Describing Justification in Tort: Meaning and Examples

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About this sample


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3 min read

Published: Aug 30, 2022

Words: 593|Page: 1|3 min read

Published: Aug 30, 2022

The term tort has originated from latin word ‘tortum’ which denotes ‘to twist.’ It consists of that behaviour which is not right or not legalized but is twisted, illegal or bent. It includes all those unjust acts where a wrongdoer infringes the legal right conferred on some other individual.

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Justification in tort principally talks about the common defences. These are numerous state of affairs which stop the action from being incorrect, which in their existence would be illegal. When the acuuser files a case against any individual and all the prerequisites of torts are satisfied, such an individual is said to be held accountable. Nonetheless in such circumstances also respondent can save himself from the obligation by taking an excuse of any justification. 

Following are the general defences in torts :

  1. Volenti non fit injuria
  2. Plaintiff’s default
  3. Inevitable accident
  4. Act of God
  5. Private Defence
  6. Mistake
  7. Necessity
  8. Statutory Authority


Volenti Non Fit Injuria 

It basically means “to a willing individual, injury is not done” in a literal sense. This implies that no harm is made to the one who has gave consent to such an damage. Thus, in case the accuser has given his consent to suffer a hurt, he can not whine about it later and his consent serves as a good defence against him. This consent can be either expressed or implied.

The fundamental implication of this proverb was even known to ancient Germans and Romans. They spoke of the saying as nulle injuria est quae in volenti fiat, meaning nothing is an injury which comes out of willingness.

For example, if an individual say ‘A’ invites another individual ‘B’ to his home himself, he cannot blame him for trespass. Another one could of an individual agreeing for a medical operation. The individual who himself agrees to be a onlooker or a player say in a cricket game or a football game etc., can’t complaint about it if he gets injured.

This defence has double application:

  • Application in intentional acts

It applies to those intentional acts which would have been or else be tortious, such as consent to a bodily hurt which would or else have been an assault.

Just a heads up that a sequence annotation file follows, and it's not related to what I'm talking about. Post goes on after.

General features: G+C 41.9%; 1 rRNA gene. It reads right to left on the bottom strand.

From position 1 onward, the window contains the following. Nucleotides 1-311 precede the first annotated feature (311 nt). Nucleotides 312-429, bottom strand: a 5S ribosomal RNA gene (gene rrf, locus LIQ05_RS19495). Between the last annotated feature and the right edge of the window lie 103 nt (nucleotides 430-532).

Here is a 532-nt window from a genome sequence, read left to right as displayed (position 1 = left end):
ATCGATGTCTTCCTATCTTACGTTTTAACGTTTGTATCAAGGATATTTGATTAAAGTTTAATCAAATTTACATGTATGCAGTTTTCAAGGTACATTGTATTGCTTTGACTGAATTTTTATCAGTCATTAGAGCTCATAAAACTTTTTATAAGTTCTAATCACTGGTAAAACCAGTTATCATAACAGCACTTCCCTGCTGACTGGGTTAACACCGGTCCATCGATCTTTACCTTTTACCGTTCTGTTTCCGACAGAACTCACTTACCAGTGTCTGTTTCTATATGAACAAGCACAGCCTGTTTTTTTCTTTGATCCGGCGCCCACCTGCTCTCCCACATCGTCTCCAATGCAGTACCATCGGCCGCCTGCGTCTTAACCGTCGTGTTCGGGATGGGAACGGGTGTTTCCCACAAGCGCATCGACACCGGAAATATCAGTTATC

• Application in accidental acts

It applies to consent to run the danger of accidental harm, which would otherwise be actionable as due to carelessness of the creature who caused it, such as a master is not liable if the servant who got injured has undertaken the job while knowing about the risks.

The idea of this justification can be best percieved with the help of the case.

  • Case: Hall v Brooklands Auto Racing Club
  • Facts: The accuser, in this case, went to watch a motor car race happening at Brooklands on a track which was in possession of the other party. When the race was going on, an unfortunate crash happened between the two cars and one of them was thrown among the onlookers, thereby injuring the accuser. This tragedy befell for the first time after almost 26 years.
  • Held: They were not held liable. The court said that the accuser gave an indirect consent to the danger when he puchased the ticket. The threat of hurt is intrinsic in such types of sport and a sensible man can very well foresee such a threat. The defendants were not insurers of such an accident. 


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Overall, justifications in tort can be specific to a single tort or can also apply to torts on over all basis. Such as, in event of a case of defamation, the respondent can take the plea of fair comment, which is specific to a single tort, i.e., defamation. The defendant can take the plea of ‘volenti non fit injuria’ for trespass, defamation, etc.

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Describing Justification in Tort: Meaning and Examples. (2022, August 30). GradesFixer. Retrieved May 28, 2024, from
“Describing Justification in Tort: Meaning and Examples.” GradesFixer, 30 Aug. 2022,
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